CINCINNATI -- A Cincinnati Public Schools program called Girls to Women is designed to turn young girls into the leaders of a new generation.
"(We're) giving them the ability to have opportunities and experiences to flex the muscles of creativity, of leadership, of conflict management," Cincinnati Public Schools community partnerships interim manager Ife Bell said.
CPS had a comparable boys' program for years and started the girls' program in 2015 after seeing a rise in interest. In it, the students are exposed to role models who understand the challenges the girls face. Among them is Morgan Owens, an entrepreneur who wrote a book about her experiences overcoming low self-esteem and bullying.
In a recent exercise, she shared her story and asked the girls to write positive notes about themselves.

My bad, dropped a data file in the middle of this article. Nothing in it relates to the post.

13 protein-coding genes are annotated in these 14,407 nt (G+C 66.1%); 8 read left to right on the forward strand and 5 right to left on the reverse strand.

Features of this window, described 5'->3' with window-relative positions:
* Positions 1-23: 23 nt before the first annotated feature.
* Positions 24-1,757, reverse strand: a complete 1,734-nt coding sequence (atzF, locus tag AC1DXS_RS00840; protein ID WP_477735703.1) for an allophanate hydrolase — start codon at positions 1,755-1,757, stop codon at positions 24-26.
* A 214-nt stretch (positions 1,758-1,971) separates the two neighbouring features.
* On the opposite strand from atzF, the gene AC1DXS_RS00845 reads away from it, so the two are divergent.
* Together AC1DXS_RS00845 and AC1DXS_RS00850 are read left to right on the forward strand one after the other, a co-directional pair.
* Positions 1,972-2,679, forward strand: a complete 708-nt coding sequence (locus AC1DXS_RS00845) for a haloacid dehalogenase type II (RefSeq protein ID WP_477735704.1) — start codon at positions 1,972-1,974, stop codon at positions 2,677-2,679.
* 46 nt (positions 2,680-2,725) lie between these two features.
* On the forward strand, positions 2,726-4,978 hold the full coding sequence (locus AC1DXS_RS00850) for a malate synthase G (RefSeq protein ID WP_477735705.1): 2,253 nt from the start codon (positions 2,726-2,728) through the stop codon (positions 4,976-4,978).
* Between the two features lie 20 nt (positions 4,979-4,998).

"(I'm) just someone standing in front of them, encouraging them, letting them know it's okay to hurt," Owens said. "It's okay to cry. It's okay to be frustrated, but don't live in that moment forever."
According to Bell, an increasing number of schools want to be a part of Girls to Women.
"We've expanded from 11 schools to 22 schools this year," she said. "We're working on -- hopefully by January -- 25 schools."
The program can accept only about 20 students per school. In the long term, CPS hopes to start as early as kindergarten.